Conserve resources, cut costs, and contact a licensed professional for help
The average American family uses more than 300 gallons of water each day at home. Here are simple water-savings tips from the U.S. Environmental Protection Agency (US EPA).
FIX THOSE LEAKS
EPA says home water leaks can make up 12% of household water use a day, equaling nearly 10,000 gallons of wasted water every year. Don’t waste water with needless leaks—hunt them down and tackle them today:
- Take a look at your water usage during a colder month, such as January or February. If a family of four exceeds 12,000 gallons per month, there are serious leaks.
- Check your water meter before and after a two-hour period when no water is being used. If the meter changes at all, you probably have a leak.
- Identify toilet leaks by placing a drop of food coloring in the toilet tank. If any color shows up in the bowl after 10 minutes, you have a leak. (Be sure to flush immediately after the experiment to avoid staining the tank.)
- Examine faucet gaskets and pipe fittings for any water on the outside of the pipe to check for surface leaks.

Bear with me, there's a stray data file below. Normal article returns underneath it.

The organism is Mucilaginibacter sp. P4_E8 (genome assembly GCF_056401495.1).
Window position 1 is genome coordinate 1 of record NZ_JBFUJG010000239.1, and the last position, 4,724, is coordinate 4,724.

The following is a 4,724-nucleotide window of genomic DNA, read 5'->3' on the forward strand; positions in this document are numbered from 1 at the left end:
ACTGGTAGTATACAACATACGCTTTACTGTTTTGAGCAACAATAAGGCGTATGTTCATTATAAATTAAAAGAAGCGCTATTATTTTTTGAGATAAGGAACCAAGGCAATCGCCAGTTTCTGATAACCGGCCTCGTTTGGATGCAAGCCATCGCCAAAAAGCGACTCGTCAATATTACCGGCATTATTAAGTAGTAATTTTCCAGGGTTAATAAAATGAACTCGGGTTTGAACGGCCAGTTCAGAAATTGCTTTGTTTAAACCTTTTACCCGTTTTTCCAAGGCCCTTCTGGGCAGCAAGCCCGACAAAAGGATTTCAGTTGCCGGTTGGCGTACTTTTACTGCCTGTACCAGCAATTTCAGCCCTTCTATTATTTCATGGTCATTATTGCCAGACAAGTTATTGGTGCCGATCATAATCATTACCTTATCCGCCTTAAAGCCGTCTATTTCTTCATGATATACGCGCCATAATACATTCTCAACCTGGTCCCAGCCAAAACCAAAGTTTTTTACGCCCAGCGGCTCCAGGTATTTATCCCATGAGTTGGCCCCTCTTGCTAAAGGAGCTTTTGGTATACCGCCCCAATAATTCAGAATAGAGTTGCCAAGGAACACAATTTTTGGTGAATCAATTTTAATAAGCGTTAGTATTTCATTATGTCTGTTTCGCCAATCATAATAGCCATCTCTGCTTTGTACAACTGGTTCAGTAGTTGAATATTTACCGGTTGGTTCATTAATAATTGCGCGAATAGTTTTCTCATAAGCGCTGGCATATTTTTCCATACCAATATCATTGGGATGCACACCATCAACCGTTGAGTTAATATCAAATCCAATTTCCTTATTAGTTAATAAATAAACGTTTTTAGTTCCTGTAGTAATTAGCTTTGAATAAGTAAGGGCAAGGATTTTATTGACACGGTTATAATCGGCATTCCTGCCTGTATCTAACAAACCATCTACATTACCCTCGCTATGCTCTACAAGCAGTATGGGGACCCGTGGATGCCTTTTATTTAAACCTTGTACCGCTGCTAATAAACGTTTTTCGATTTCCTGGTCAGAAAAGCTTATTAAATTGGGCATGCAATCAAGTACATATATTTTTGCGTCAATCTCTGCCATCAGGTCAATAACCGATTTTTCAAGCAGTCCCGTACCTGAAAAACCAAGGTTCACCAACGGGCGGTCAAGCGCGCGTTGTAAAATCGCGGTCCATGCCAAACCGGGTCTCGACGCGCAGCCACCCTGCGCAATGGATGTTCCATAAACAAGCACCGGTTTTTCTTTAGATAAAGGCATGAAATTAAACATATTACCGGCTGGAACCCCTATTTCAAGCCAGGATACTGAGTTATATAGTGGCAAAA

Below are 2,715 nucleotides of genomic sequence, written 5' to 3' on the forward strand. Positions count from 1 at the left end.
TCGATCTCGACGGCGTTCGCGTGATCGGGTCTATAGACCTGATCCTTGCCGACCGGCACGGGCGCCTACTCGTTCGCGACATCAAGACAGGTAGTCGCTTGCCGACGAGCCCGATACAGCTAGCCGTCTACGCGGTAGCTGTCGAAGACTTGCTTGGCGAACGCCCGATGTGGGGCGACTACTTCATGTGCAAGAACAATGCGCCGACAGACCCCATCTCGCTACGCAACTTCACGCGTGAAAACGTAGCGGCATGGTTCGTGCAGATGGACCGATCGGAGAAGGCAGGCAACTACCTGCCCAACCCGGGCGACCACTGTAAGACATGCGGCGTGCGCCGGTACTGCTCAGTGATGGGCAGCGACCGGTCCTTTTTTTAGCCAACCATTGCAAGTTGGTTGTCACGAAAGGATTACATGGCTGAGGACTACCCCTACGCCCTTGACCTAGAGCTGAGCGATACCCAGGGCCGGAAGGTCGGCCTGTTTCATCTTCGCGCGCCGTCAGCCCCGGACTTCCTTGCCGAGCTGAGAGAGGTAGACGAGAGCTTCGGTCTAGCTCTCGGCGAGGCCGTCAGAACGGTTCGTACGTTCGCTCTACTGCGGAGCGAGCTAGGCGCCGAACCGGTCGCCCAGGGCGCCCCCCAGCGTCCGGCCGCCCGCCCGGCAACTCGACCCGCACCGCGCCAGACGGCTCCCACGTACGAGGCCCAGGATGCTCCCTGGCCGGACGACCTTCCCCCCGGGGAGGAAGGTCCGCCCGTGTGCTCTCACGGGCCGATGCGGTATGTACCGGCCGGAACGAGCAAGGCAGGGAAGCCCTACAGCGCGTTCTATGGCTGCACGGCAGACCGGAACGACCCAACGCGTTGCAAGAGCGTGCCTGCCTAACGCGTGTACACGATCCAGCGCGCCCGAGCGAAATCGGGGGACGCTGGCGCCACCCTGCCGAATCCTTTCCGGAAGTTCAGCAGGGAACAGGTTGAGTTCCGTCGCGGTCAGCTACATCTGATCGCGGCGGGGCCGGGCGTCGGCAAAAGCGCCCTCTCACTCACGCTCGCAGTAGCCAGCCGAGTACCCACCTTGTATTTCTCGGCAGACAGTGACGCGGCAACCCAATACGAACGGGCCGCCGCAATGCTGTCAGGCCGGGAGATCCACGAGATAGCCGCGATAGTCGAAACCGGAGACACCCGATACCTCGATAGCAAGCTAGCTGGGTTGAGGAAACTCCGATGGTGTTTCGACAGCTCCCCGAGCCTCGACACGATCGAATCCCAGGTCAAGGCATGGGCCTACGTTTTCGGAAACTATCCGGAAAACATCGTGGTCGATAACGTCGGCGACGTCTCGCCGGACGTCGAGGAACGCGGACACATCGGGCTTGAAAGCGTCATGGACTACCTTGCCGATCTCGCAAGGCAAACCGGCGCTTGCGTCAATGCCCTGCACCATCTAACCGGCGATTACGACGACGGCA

SAVE IN THE BATHROOM, KITCHEN, AND LAUNDRY
In the bathroom, where over half of all water use inside a home takes place:
- Turn off the tap while shaving or brushing teeth.
- Showers use less water than baths, as long as you keep an eye on how long you’ve been lathering up. EPA even has tips on how to shower better.
In the kitchen, whip up a big batch of water savings:
- Plug up the sink or use a wash basin if washing dishes by hand.
- Use a dishwasher—and when you do, make sure it’s fully loaded.
- Scrape your plate instead of rinsing it before loading it into the dishwasher.
- Keep a pitcher of drinking water in the refrigerator instead of letting the faucet run until the water is cool.
- Thaw frozen food in the refrigerator overnight rather than using a running tap of hot water.
- Add food waste to a compost pile instead of using the garbage disposal.
Be clean and green in the laundry room:
- Wash only full loads of laundry or use the appropriate water level or load size selection on the washing machine.
- Save money on energy bills by setting your washing machine to use cold water instead of hot or warm water.
REDUCE OUTDOOR USE
Of the estimated 29 billion gallons of water used daily by U.S. households, nearly nine billion gallons, or 30%, is devoted to outdoor water use. In the hot summer months or in dry climates, a household’s outdoor water use can be as high as 70%.
In the yard, be beautiful and efficient:
- Create a water-smart landscape that’s low on resources but high on curb appeal.
- Know when and how much to water to keep your landscape growing strong.
- Anytime’s a good time to check that your irrigation system is in proper working order.
- Sweep driveways, sidewalks, and steps rather than hosing them off.
- Wash cars with water from a bucket, or consider using a commercial car wash that recycles water.
- Keep swimming pools covered when not in use to reduce evaporation.
If you’re planning to work with a professional for home improvements, check the license at https://search.dca.ca.gov.